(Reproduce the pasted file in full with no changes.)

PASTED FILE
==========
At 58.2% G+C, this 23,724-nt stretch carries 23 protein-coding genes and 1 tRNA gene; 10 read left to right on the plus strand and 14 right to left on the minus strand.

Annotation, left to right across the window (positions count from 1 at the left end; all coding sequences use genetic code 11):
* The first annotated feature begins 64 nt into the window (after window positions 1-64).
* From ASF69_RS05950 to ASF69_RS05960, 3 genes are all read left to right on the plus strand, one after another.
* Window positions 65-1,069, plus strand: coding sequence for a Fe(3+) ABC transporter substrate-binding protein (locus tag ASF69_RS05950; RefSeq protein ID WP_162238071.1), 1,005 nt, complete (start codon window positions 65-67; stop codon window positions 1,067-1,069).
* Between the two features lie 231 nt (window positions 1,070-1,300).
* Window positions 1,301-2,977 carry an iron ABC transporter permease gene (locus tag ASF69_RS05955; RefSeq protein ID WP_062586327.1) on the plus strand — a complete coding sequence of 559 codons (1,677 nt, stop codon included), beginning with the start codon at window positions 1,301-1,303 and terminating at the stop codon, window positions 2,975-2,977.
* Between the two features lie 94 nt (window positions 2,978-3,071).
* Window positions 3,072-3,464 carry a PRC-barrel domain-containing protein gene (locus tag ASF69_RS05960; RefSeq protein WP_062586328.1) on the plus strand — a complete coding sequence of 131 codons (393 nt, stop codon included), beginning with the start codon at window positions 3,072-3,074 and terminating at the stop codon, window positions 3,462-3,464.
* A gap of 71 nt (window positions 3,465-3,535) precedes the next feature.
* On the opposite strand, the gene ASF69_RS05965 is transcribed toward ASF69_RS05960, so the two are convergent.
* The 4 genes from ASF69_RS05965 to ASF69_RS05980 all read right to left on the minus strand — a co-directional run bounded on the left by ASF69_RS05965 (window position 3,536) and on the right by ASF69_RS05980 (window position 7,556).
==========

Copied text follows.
At 58.2% G+C, this 23,724-nt stretch carries 23 protein-coding genes and 1 tRNA gene; 10 read left to right on the plus strand and 14 right to left on the minus strand.

Annotation, left to right across the window (positions count from 1 at the left end; all coding sequences use genetic code 11):
* The first annotated feature begins 64 nt into the window (after window positions 1-64).
* From ASF69_RS05950 to ASF69_RS05960, 3 genes are all read left to right on the plus strand, one after another.
* Window positions 65-1,069, plus strand: coding sequence for a Fe(3+) ABC transporter substrate-binding protein (locus tag ASF69_RS05950; RefSeq protein ID WP_162238071.1), 1,005 nt, complete (start codon window positions 65-67; stop codon window positions 1,067-1,069).
* Between the two features lie 231 nt (window positions 1,070-1,300).
* Window positions 1,301-2,977 carry an iron ABC transporter permease gene (locus tag ASF69_RS05955; RefSeq protein ID WP_062586327.1) on the plus strand — a complete coding sequence of 559 codons (1,677 nt, stop codon included), beginning with the start codon at window positions 1,301-1,303 and terminating at the stop codon, window positions 2,975-2,977.
* Between the two features lie 94 nt (window positions 2,978-3,071).
* Window positions 3,072-3,464 carry a PRC-barrel domain-containing protein gene (locus tag ASF69_RS05960; RefSeq protein WP_062586328.1) on the plus strand — a complete coding sequence of 131 codons (393 nt, stop codon included), beginning with the start codon at window positions 3,072-3,074 and terminating at the stop codon, window positions 3,462-3,464.
* A gap of 71 nt (window positions 3,465-3,535) precedes the next feature.
* On the opposite strand, the gene ASF69_RS05965 is transcribed toward ASF69_RS05960, so the two are convergent.
* The 4 genes from ASF69_RS05965 to ASF69_RS05980 all read right to left on the minus strand — a co-directional run bounded on the left by ASF69_RS05965 (window position 3,536) and on the right by ASF69_RS05980 (window position 7,556).